If you are unemployed or underemployed, defy the common assumption that volunteering is just for those well off to do so.
In reality, volunteering just like interning, can make you a stronger job candidate if you are unemployed, have no employment history, or are underemployed.
Research proves this.
Former United States Secretary of Labor Hilda L. Solis says, ” Volunteerism can be a way to help unemployed workers expand their network of contacts, improve their résumés, and make a positive impression in a competitive job market.”
Also, consider this common scenario, you are searching for work and you find the job you want.
The issue? The job post states that the company wants applicants with experience.
This is the worst catch-22 of getting your foot in the door: If you are a college student or recent graduate, you’re applying for entry-level positions, but even these are asking for experience.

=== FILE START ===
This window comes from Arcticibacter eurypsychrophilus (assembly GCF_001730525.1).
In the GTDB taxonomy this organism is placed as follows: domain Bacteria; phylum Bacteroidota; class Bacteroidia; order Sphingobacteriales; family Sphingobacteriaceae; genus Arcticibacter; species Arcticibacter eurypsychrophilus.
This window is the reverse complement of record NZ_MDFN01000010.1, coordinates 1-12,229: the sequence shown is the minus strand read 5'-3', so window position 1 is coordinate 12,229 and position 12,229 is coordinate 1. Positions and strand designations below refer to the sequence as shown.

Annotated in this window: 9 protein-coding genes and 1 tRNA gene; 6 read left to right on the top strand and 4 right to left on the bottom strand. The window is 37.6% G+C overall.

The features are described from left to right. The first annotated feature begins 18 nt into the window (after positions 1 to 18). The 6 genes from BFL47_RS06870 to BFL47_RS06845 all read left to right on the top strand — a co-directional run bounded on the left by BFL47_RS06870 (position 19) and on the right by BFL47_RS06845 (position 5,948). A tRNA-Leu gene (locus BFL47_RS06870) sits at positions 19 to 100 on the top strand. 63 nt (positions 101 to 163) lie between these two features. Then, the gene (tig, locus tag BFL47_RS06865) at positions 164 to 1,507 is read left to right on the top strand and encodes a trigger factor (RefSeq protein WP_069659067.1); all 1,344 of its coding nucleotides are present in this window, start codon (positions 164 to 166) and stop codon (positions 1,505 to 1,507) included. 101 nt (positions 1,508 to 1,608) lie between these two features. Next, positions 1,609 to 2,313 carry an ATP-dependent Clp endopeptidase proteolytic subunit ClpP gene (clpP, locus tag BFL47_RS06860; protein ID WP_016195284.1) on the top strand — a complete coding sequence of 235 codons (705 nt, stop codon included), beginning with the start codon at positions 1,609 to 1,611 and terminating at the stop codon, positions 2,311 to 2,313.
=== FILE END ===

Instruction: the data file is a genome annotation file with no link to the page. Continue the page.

How on earth are you going to get any experience when they ask you to have experience at the very start? If it is a real entry-level position that’s meant for people with no previous experience, why do they ask for that requirement? Why do companies include it in their job listings? (Insert the sigh, angry emoji here.) This is incredibly frustrating, but not a complete deal breaker.
This is where volunteering comes in. You can get the skills, experience, references, and respectable organization mentions on your resume that traditional first jobs do not often provide.
So take a moment and apply to volunteer organizations if your current part position is not fulfilling all points listed above. By applying now, you will have lined up a volunteer position in time for the summer.
In honor of Earth Day, here are some green volunteering options: